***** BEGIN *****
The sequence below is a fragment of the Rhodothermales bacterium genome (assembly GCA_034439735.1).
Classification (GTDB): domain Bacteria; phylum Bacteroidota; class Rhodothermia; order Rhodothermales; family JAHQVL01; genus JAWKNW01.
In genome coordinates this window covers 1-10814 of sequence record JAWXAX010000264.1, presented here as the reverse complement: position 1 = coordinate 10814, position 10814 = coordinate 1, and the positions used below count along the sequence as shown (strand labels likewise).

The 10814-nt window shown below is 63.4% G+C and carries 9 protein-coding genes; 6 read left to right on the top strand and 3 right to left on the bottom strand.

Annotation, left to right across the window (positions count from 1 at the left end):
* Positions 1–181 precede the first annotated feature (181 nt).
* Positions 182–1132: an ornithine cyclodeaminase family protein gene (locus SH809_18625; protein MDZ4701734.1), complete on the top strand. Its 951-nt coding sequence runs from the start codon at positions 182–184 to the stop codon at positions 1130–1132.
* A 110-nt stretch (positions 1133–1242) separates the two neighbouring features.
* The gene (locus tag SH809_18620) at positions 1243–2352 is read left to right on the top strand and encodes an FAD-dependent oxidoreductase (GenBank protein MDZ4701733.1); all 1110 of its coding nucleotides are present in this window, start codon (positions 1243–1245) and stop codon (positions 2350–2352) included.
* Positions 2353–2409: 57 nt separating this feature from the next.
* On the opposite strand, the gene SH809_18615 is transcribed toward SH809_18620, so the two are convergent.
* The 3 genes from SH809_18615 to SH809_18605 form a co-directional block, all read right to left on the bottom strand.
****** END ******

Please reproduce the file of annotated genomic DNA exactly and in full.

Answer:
The sequence below is a fragment of the Rhodothermales bacterium genome (assembly GCA_034439735.1).
Classification (GTDB): domain Bacteria; phylum Bacteroidota; class Rhodothermia; order Rhodothermales; family JAHQVL01; genus JAWKNW01.
In genome coordinates this window covers 1-10814 of sequence record JAWXAX010000264.1, presented here as the reverse complement: position 1 = coordinate 10814, position 10814 = coordinate 1, and the positions used below count along the sequence as shown (strand labels likewise).

The 10814-nt window shown below is 63.4% G+C and carries 9 protein-coding genes; 6 read left to right on the top strand and 3 right to left on the bottom strand.

Annotation, left to right across the window (positions count from 1 at the left end):
* Positions 1–181 precede the first annotated feature (181 nt).
* Positions 182–1132: an ornithine cyclodeaminase family protein gene (locus SH809_18625; protein MDZ4701734.1), complete on the top strand. Its 951-nt coding sequence runs from the start codon at positions 182–184 to the stop codon at positions 1130–1132.
* A 110-nt stretch (positions 1133–1242) separates the two neighbouring features.
* The gene (locus tag SH809_18620) at positions 1243–2352 is read left to right on the top strand and encodes an FAD-dependent oxidoreductase (GenBank protein MDZ4701733.1); all 1110 of its coding nucleotides are present in this window, start codon (positions 1243–1245) and stop codon (positions 2350–2352) included.
* Positions 2353–2409: 57 nt separating this feature from the next.
* On the opposite strand, the gene SH809_18615 is transcribed toward SH809_18620, so the two are convergent.
* The 3 genes from SH809_18615 to SH809_18605 form a co-directional block, all read right to left on the bottom strand.